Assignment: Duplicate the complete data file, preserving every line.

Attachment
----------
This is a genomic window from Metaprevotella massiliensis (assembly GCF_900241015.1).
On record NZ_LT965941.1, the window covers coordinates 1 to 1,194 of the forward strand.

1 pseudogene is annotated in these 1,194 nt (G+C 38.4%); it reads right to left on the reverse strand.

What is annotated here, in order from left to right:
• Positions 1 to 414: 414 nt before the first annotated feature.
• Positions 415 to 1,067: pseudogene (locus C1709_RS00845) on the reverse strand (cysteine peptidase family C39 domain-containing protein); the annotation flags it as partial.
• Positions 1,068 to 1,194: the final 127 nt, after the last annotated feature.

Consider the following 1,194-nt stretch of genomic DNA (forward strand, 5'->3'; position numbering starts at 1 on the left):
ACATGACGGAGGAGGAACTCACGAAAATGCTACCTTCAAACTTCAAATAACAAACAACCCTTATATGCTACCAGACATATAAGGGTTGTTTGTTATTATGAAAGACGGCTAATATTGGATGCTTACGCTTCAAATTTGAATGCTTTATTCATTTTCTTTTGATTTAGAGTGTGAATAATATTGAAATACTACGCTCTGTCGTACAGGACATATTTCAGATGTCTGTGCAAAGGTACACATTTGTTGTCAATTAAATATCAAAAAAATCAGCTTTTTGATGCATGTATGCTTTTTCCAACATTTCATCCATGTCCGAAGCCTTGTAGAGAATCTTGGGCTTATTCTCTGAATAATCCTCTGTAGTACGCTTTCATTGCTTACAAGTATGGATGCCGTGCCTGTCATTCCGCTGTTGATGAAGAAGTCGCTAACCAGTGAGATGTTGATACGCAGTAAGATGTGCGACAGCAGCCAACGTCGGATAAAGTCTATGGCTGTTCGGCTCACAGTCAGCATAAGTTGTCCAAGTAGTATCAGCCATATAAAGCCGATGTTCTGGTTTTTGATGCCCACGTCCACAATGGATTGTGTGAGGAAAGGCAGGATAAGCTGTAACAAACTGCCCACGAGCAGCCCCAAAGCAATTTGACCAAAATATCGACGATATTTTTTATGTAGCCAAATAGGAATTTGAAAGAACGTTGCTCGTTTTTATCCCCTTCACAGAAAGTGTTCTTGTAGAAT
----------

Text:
This is a genomic window from Metaprevotella massiliensis (assembly GCF_900241015.1).
On record NZ_LT965941.1, the window covers coordinates 1 to 1,194 of the forward strand.

1 pseudogene is annotated in these 1,194 nt (G+C 38.4%); it reads right to left on the reverse strand.

What is annotated here, in order from left to right:
• Positions 1 to 414: 414 nt before the first annotated feature.
• Positions 415 to 1,067: pseudogene (locus C1709_RS00845) on the reverse strand (cysteine peptidase family C39 domain-containing protein); the annotation flags it as partial.
• Positions 1,068 to 1,194: the final 127 nt, after the last annotated feature.

Consider the following 1,194-nt stretch of genomic DNA (forward strand, 5'->3'; position numbering starts at 1 on the left):
ACATGACGGAGGAGGAACTCACGAAAATGCTACCTTCAAACTTCAAATAACAAACAACCCTTATATGCTACCAGACATATAAGGGTTGTTTGTTATTATGAAAGACGGCTAATATTGGATGCTTACGCTTCAAATTTGAATGCTTTATTCATTTTCTTTTGATTTAGAGTGTGAATAATATTGAAATACTACGCTCTGTCGTACAGGACATATTTCAGATGTCTGTGCAAAGGTACACATTTGTTGTCAATTAAATATCAAAAAAATCAGCTTTTTGATGCATGTATGCTTTTTCCAACATTTCATCCATGTCCGAAGCCTTGTAGAGAATCTTGGGCTTATTCTCTGAATAATCCTCTGTAGTACGCTTTCATTGCTTACAAGTATGGATGCCGTGCCTGTCATTCCGCTGTTGATGAAGAAGTCGCTAACCAGTGAGATGTTGATACGCAGTAAGATGTGCGACAGCAGCCAACGTCGGATAAAGTCTATGGCTGTTCGGCTCACAGTCAGCATAAGTTGTCCAAGTAGTATCAGCCATATAAAGCCGATGTTCTGGTTTTTGATGCCCACGTCCACAATGGATTGTGTGAGGAAAGGCAGGATAAGCTGTAACAAACTGCCCACGAGCAGCCCCAAAGCAATTTGACCAAAATATCGACGATATTTTTTATGTAGCCAAATAGGAATTTGAAAGAACGTTGCTCGTTTTTATCCCCTTCACAGAAAGTGTTCTTGTAGAAT